Our View: Devoted citizens save the medical clinic

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Medical clinics are vital community institutions

In response to concerns that the South Routt Medical Center was facing serious financial challenges, local residents recently formed a citizens advisory committee to help ensure the future viability of the center, which provides essential access to health care to the South Routt area.

Steamboat Today editorial board — January to April 2014

  • Suzanne Schlicht, COO and publisher
  • Lisa Schlichtman, editor
  • Tom Ross, reporter
  • Karl Gills, community representative
  • Will Melton, community representative

Contact the editorial board at 970-871-4221 or editor@SteamboatToday.com. Would you like to be a member of the board? Fill out a letter of interest now.

A major remodeling and expansion project at the center’s Oak Creek clinic has stretched thin the organization’s budget and caused what David Bonfiglio, a member of the newly formed advisory committee, describes as “a short-term problem related to allocation issues during the construction project.” It appears the committee was proactive in its response, stepping up before clinic days were canceled or staff members went without pay.

The medical clinic is a vital resource the community cannot stand to lose, and we commend those citizens in South Routt who had the gumption and foresight to stand up and make their concerns public. And more impressive is the fact that the citizens didn’t wait for another entity to come in and save the facility or stand aside and let the facility face financial ruin. Instead, they organized a separate advisory group and offered to work with the current board to forge a community-based solution. Bonfiglio stated the group’s overriding purpose was to make sure taxpayers are satisfied with center operations, that employees are taken care of and that patients are well served — all commendable goals.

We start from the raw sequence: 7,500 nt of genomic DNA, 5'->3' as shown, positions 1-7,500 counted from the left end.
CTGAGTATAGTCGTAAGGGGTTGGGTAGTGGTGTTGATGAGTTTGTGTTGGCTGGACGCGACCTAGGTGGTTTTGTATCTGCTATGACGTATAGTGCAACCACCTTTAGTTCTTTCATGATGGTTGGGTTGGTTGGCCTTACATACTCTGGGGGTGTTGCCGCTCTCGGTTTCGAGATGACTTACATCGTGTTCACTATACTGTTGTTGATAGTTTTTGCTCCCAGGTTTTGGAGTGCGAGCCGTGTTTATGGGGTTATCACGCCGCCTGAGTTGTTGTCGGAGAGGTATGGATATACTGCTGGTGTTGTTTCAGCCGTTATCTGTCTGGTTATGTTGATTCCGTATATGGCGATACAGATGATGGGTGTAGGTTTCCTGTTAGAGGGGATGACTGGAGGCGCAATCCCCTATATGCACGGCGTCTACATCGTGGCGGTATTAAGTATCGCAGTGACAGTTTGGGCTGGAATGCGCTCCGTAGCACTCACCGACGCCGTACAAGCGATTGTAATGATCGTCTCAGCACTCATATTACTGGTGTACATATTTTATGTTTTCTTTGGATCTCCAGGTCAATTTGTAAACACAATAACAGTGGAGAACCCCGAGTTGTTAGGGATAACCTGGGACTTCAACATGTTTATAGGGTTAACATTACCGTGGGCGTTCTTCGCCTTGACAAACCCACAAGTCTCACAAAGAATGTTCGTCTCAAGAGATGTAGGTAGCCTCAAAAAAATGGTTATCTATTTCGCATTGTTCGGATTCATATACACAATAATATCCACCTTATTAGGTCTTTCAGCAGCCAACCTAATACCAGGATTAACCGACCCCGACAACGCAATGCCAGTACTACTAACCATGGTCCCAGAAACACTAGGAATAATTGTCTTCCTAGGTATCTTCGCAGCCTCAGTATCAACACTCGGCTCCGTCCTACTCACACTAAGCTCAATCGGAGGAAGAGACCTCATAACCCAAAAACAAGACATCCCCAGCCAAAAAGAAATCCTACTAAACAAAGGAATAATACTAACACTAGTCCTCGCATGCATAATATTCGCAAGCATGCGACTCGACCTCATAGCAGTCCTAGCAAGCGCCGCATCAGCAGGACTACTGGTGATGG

This is not the first time the South Routt Medical Center has faced challenges during its 49 years of clinic operations in Oak Creek. Some of the previous issues have included reductions in Medicare and Medicare reimbursements and struggles to retain staff.

This latest step of forming an advisory committee is the second time in the past seven years that South Routt County citizens have come to the rescue of the medical center.

In 2006, the center faced closure because of dwindling resources, and in response, voters overwhelmingly passed a 2.1 mill levy to provide the center with the operating revenue it needed to continue providing health care services. Residents’ willingness to tax themselves to keep the medical clinic’s doors open proves how important the facility is to the local community.

On Monday, the board, led by a new president, appeared to take the first steps necessary to complete the current clinic expansion project, shore up budget shortfalls and improve the center’s financial footing. The board has secured a six-month line of credit that should provide a funding safety net for the short term until a more permanent funding solution can be reached.

It is vitally important for smaller medical facilities, like the clinic in Oak Creek or the Solandt Medical Clinic in Hayden, to remain open and available to residents seeking health care close to home. Local health centers are important institutions that need to be maintained and supported, and we are glad to see that South Routt residents recognize that and are willing to get involved and do whatever it takes to keep those clinic doors open.

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